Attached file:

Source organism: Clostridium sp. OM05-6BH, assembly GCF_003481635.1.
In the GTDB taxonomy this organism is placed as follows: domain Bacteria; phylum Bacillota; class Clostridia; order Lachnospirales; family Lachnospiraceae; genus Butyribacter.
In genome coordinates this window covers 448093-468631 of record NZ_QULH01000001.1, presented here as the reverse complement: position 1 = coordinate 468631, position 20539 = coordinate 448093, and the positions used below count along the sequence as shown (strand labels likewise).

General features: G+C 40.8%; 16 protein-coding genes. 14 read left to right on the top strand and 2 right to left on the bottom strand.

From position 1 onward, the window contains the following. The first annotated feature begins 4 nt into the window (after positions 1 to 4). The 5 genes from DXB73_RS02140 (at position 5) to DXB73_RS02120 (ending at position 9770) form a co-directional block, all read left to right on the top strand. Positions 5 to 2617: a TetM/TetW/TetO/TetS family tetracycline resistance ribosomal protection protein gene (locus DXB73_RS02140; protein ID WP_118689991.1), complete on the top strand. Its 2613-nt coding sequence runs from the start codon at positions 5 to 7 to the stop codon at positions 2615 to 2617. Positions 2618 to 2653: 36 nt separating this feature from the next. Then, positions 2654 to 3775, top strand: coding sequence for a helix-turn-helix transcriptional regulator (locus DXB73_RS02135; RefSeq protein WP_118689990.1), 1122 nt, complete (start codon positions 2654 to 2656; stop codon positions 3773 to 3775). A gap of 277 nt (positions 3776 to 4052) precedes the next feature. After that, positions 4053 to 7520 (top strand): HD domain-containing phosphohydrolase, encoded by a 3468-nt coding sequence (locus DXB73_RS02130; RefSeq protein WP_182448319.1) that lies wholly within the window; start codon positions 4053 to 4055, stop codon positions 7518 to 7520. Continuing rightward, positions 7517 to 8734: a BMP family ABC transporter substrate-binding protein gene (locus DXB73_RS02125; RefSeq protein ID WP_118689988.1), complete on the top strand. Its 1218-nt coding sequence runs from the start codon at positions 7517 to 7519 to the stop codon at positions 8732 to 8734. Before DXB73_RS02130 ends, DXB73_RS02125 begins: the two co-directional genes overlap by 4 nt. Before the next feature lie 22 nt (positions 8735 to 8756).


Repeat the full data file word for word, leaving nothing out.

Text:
Source organism: Clostridium sp. OM05-6BH, assembly GCF_003481635.1.
In the GTDB taxonomy this organism is placed as follows: domain Bacteria; phylum Bacillota; class Clostridia; order Lachnospirales; family Lachnospiraceae; genus Butyribacter.
In genome coordinates this window covers 448093-468631 of record NZ_QULH01000001.1, presented here as the reverse complement: position 1 = coordinate 468631, position 20539 = coordinate 448093, and the positions used below count along the sequence as shown (strand labels likewise).

General features: G+C 40.8%; 16 protein-coding genes. 14 read left to right on the top strand and 2 right to left on the bottom strand.

From position 1 onward, the window contains the following. The first annotated feature begins 4 nt into the window (after positions 1 to 4). The 5 genes from DXB73_RS02140 (at position 5) to DXB73_RS02120 (ending at position 9770) form a co-directional block, all read left to right on the top strand. Positions 5 to 2617: a TetM/TetW/TetO/TetS family tetracycline resistance ribosomal protection protein gene (locus DXB73_RS02140; protein ID WP_118689991.1), complete on the top strand. Its 2613-nt coding sequence runs from the start codon at positions 5 to 7 to the stop codon at positions 2615 to 2617. Positions 2618 to 2653: 36 nt separating this feature from the next. Then, positions 2654 to 3775, top strand: coding sequence for a helix-turn-helix transcriptional regulator (locus DXB73_RS02135; RefSeq protein WP_118689990.1), 1122 nt, complete (start codon positions 2654 to 2656; stop codon positions 3773 to 3775). A gap of 277 nt (positions 3776 to 4052) precedes the next feature. After that, positions 4053 to 7520 (top strand): HD domain-containing phosphohydrolase, encoded by a 3468-nt coding sequence (locus DXB73_RS02130; RefSeq protein WP_182448319.1) that lies wholly within the window; start codon positions 4053 to 4055, stop codon positions 7518 to 7520. Continuing rightward, positions 7517 to 8734: a BMP family ABC transporter substrate-binding protein gene (locus DXB73_RS02125; RefSeq protein ID WP_118689988.1), complete on the top strand. Its 1218-nt coding sequence runs from the start codon at positions 7517 to 7519 to the stop codon at positions 8732 to 8734. Before DXB73_RS02130 ends, DXB73_RS02125 begins: the two co-directional genes overlap by 4 nt. Before the next feature lie 22 nt (positions 8735 to 8756).